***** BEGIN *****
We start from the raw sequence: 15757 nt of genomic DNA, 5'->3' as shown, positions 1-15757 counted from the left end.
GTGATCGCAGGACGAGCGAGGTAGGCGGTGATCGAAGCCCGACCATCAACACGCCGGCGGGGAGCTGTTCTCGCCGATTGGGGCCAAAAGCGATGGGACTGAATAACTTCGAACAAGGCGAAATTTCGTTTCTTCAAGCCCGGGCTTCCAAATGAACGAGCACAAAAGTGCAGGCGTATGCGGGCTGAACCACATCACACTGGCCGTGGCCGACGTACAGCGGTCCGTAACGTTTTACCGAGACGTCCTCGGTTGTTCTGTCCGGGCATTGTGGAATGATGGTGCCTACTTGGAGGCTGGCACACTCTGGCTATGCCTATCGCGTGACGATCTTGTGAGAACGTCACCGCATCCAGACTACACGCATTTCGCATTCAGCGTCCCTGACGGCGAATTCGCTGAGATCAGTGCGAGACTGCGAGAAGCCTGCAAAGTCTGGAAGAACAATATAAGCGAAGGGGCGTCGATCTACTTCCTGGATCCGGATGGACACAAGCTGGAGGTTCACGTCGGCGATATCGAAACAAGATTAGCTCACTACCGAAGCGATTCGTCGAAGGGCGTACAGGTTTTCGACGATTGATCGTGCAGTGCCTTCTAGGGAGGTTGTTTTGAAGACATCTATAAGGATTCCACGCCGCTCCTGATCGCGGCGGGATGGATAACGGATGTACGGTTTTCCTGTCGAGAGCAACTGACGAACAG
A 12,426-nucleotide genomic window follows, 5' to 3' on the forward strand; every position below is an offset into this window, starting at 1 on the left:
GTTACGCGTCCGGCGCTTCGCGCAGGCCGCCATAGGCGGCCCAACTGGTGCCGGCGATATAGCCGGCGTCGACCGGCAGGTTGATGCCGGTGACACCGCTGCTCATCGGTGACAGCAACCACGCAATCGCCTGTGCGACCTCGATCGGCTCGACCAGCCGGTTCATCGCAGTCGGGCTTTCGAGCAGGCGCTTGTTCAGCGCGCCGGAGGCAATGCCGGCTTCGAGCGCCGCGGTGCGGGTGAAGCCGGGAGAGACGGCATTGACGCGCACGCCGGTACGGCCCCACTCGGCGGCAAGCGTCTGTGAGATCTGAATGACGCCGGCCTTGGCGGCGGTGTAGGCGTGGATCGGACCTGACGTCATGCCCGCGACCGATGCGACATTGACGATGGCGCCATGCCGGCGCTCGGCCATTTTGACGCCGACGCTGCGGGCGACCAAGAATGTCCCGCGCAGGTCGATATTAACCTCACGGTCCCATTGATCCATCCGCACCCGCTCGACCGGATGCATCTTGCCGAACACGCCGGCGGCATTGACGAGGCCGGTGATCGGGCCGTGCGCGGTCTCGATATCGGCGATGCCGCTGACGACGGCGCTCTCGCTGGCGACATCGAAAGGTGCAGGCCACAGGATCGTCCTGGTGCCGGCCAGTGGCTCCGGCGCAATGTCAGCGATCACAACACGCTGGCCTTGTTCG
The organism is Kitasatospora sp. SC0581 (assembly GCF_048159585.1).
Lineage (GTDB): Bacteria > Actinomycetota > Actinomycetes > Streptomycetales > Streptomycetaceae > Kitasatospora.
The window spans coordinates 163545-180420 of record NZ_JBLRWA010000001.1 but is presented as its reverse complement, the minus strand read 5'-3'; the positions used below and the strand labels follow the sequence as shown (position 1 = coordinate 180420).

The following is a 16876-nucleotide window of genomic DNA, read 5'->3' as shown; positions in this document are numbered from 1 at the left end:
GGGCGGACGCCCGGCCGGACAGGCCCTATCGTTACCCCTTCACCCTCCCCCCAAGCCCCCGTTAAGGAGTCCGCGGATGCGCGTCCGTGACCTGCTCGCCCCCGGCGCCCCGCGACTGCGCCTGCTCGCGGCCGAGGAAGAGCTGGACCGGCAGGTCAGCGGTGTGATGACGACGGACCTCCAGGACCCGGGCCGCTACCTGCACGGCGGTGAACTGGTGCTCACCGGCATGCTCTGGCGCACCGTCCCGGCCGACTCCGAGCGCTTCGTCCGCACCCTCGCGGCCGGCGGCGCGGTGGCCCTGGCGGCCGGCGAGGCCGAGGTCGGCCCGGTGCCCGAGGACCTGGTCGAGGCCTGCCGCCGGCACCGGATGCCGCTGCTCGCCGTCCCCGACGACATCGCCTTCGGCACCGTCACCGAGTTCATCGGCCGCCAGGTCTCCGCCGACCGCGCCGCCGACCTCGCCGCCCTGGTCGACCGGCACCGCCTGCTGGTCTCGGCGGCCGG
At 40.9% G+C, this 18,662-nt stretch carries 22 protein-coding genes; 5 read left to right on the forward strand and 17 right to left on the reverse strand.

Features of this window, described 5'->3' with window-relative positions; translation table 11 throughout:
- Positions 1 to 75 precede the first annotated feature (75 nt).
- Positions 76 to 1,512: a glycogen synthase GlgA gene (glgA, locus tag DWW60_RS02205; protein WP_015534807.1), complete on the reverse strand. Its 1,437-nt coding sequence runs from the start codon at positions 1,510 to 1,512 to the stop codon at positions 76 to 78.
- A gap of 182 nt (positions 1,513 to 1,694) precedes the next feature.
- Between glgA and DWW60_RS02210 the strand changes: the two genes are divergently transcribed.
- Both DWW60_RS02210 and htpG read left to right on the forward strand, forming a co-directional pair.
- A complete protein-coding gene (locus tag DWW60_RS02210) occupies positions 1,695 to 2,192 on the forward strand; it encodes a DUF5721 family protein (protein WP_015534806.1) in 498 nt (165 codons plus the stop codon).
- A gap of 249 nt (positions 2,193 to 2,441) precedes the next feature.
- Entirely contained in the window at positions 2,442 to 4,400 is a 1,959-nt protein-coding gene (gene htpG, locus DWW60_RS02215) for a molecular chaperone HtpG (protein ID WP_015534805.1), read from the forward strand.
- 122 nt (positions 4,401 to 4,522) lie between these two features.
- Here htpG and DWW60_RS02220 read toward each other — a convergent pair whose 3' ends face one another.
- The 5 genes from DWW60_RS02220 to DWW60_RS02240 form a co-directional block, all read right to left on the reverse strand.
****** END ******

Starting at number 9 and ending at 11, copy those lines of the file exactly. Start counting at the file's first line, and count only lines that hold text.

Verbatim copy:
GGGCGGACGCCCGGCCGGACAGGCCCTATCGTTACCCCTTCACCCTCCCCCCAAGCCCCCGTTAAGGAGTCCGCGGATGCGCGTCCGTGACCTGCTCGCCCCCGGCGCCCCGCGACTGCGCCTGCTCGCGGCCGAGGAAGAGCTGGACCGGCAGGTCAGCGGTGTGATGACGACGGACCTCCAGGACCCGGGCCGCTACCTGCACGGCGGTGAACTGGTGCTCACCGGCATGCTCTGGCGCACCGTCCCGGCCGACTCCGAGCGCTTCGTCCGCACCCTCGCGGCCGGCGGCGCGGTGGCCCTGGCGGCCGGCGAGGCCGAGGTCGGCCCGGTGCCCGAGGACCTGGTCGAGGCCTGCCGCCGGCACCGGATGCCGCTGCTCGCCGTCCCCGACGACATCGCCTTCGGCACCGTCACCGAGTTCATCGGCCGCCAGGTCTCCGCCGACCGCGCCGCCGACCTCGCCGCCCTGGTCGACCGGCACCGCCTGCTGGTCTCGGCGGCCGG
At 40.9% G+C, this 18,662-nt stretch carries 22 protein-coding genes; 5 read left to right on the forward strand and 17 right to left on the reverse strand.

Features of this window, described 5'->3' with window-relative positions; translation table 11 throughout: